Driving to Costa Rica on the Road Less Traveled

Although this isn’t exactly where it all began, before I was dodging and/or killing some of the most deadly snakes in the Western Hemisphere, I decided to drive rather than fly to Costa Rica. I mark the beginning of this adventure in the epicenter of the Redneck Riviera: Panama City, Florida, where I purchased a four-wheel-drive Nissan pickup truck. A couple of days later I was pounding Coronas and shots of tequila in Boy’s Town, Nuevo Laredo, Mexico, where I had misspent several spring breaks before settling down and getting serious about life. My ‘pesonality’ is so much better appreciated south of the border.

For any who are thinking about trying it, let me be the first to tell you that driving from Florida to Costa Rica by yourself is not without its risks. I don’t want to start any arguments with womanly feminists, but that trip would be somewhere between highly and extremely dangerous for any female, especially if she didn’t speak Spanish. Even for this muy macho, the possibility of hitting an axle breaking pothole or black cow after dark (with subsequent driver through the windshield)  was too great to chance. At dusk of each day of this journey I would start looking for a fleabag hotel to stay for the night and hit the pueblo to see what mischief was about. 

I remember Guatemala as particularly beautiful, but the drive was frightening because I was nodding off at the wheel and there was no shoulder on the narrow two-lane winding mountain road where I could pull over to rest. I had no choice but to keep driving or to park in the middle of the road, so I drove with my head out the window and prayed that I would not fall asleep while admiring the scenery and 1,000-foot drop-offs.

Generally speaking, the drive was not too bad. I’ve been blessed with a cast-iron stomach, so the Montezuma’s revenge was tolerable, but the five border crossings that I made were each interesting, some more so than others. The primary objective at each new country was to figure out who the best connected expeditors were and pay the premium for their services. I’m always amazed at how American tourists’ honesty and sense of fairness  prohibit them from playing by the local rules of the game in foreign countries. They almost always screw themselves when traveling to third world countries because of a heightened sense of integrity that prevents them from going native.

The most stressful border crossing was an early morning entry into Nicaragua. The Nicaraguan border guards accused me of being drunk (I was not—it was too early) and they put me into a tiny interrogation room where some serious stress was applied. My guess is that they manage to extort money in that way from most Americans, but I was in no mood to play. My stubbornness eventually paid off, and they finally let me go. Thus, I avoided being arrested in Nicaragua for DUI when it was obvious to all concerned that I had not been drinking. I always felt in my gut like that particular little dance could have gone south pretty quickly, and I can only imagine how bad it might have turned out had I not spoken fluent Spanish.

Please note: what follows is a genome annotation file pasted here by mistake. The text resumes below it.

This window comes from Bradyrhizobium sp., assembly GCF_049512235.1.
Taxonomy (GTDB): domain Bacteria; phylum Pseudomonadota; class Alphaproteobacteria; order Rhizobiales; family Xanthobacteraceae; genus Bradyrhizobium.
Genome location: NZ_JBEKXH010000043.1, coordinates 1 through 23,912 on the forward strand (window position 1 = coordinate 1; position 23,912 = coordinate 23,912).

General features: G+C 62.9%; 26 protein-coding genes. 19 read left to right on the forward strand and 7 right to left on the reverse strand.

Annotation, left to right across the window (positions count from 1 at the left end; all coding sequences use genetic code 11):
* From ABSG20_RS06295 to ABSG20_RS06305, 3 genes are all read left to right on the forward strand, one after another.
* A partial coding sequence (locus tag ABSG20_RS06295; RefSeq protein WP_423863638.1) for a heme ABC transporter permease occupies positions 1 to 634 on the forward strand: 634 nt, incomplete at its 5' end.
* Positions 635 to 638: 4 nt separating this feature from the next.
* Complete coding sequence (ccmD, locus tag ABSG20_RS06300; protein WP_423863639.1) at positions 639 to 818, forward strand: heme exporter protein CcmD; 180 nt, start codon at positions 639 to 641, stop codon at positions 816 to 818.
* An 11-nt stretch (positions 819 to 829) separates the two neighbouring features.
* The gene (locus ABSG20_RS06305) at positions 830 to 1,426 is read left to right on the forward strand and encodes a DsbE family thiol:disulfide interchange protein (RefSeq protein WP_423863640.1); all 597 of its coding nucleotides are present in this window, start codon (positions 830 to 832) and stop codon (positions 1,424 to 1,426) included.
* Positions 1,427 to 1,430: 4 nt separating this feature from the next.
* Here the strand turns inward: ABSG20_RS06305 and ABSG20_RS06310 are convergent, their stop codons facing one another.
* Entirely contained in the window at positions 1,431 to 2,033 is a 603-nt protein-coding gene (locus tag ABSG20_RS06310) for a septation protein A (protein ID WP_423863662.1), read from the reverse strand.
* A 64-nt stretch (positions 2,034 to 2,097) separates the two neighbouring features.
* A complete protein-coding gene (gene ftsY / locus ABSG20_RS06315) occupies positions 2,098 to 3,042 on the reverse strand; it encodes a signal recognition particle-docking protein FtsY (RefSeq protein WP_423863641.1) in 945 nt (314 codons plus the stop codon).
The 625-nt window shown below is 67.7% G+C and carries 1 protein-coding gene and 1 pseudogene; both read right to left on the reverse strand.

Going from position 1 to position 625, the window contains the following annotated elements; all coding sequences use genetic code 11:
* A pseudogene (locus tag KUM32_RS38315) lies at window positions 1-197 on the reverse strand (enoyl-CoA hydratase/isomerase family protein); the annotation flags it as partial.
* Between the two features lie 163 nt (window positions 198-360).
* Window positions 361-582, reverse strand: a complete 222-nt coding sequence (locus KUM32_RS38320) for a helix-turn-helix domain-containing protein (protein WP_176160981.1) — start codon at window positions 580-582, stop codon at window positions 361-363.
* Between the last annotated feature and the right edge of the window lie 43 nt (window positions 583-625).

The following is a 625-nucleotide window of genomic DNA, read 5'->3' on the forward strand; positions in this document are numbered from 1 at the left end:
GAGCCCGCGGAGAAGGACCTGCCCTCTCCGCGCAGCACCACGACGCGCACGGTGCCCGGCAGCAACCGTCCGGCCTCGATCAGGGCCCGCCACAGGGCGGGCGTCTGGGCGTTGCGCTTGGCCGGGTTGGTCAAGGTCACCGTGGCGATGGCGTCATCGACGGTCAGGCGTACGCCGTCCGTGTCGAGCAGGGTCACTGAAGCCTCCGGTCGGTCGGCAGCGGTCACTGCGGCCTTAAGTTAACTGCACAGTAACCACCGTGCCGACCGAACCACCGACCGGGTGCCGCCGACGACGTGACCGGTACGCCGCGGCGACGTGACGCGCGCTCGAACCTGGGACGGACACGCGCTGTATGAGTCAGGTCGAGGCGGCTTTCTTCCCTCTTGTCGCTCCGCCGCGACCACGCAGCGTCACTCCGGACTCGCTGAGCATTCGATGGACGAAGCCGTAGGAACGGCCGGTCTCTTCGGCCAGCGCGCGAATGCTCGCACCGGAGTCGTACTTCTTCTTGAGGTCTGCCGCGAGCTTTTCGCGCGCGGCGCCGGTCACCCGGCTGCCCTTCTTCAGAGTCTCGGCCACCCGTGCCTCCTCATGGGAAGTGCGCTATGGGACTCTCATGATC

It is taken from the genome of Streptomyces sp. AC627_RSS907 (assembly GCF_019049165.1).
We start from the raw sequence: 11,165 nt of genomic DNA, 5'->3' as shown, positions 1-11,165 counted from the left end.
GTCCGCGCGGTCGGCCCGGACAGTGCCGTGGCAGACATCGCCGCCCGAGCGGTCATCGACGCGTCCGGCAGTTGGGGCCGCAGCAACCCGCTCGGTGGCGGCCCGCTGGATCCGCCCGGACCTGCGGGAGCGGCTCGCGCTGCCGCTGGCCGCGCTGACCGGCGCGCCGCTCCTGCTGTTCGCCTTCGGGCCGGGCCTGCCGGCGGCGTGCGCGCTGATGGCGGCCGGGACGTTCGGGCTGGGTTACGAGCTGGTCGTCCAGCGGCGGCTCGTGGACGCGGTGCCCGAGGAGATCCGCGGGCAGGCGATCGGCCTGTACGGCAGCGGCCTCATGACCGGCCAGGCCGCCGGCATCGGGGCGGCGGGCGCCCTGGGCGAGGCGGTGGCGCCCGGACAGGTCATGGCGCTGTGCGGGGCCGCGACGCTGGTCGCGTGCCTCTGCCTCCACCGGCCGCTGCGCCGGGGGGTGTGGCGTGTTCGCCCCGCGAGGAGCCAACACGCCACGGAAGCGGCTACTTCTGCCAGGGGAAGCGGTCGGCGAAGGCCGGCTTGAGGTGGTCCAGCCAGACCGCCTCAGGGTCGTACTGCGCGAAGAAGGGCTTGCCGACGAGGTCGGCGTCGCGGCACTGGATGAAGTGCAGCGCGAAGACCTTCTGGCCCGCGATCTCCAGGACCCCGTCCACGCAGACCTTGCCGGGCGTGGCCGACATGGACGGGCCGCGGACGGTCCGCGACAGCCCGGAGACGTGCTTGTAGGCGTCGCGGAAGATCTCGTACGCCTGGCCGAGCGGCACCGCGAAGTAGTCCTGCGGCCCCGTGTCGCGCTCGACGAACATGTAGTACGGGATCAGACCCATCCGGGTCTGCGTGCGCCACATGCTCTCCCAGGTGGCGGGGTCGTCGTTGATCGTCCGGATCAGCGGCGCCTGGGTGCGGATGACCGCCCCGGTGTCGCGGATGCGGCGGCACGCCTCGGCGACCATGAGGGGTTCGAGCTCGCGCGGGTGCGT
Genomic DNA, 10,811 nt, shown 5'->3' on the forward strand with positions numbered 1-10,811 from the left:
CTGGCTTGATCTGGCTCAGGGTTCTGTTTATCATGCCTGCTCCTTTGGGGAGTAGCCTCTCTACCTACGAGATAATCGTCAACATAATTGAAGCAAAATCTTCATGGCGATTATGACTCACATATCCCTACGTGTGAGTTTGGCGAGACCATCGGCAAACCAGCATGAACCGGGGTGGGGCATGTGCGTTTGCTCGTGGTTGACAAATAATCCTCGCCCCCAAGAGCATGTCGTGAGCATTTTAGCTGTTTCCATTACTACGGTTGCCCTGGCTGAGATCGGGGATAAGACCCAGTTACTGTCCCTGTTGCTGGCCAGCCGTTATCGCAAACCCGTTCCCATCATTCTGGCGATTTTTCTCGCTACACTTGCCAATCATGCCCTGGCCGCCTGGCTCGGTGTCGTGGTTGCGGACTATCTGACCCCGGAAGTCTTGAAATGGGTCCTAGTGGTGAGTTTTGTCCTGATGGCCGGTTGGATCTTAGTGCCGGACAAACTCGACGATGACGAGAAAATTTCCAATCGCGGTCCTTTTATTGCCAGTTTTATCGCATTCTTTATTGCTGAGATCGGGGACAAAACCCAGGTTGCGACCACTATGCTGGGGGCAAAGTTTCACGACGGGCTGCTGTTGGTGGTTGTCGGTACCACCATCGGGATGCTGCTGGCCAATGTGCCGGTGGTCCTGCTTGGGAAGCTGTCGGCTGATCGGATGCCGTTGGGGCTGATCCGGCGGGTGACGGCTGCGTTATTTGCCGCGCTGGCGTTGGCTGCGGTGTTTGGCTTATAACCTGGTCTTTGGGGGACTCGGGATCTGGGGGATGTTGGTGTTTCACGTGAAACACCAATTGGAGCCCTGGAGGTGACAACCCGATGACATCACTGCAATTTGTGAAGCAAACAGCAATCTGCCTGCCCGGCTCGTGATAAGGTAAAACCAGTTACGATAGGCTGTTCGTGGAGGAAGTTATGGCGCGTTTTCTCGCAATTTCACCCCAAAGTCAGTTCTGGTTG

The biggest excitement on the drive was early on when the police in Mexico City pulled me over for driving on a special road that required a permit which I, of course, did not have. The fine was $400, but I only had $200 in cash on me. Most of my money was in travelers’ checks. So began my rip-off gringo dance with the corrupt cops. After arguing for what seemed like hours, they told me that if they took me to jail, I would not see a judge until Monday morning. That got my attention. As it was just past dawn on Friday morning, I decided to pay the bribe (mordido) and be on my way. It is difficult to convey this in words how stressful that encounter was because the cops were convinced that I had more than $200, and I truly did not. I tried my best to convince them, but they wouldn’t believe the truth. At any rate, they meant to leave me with no cash whatsoever and they were successful. I even offered my travelers’ checks, but they didn’t want those. Finally, after they were convinced that I had no hidden stash, they relieved me of the $200, warned me not to get back on the special road, and we went our separate ways. I pulled into the first gas station that I came to and asked about the “special road.” The gas station attendant told me that I had just been ripped off, but not to worry, because the Mexican cops would rip off anybody, not just gringos.

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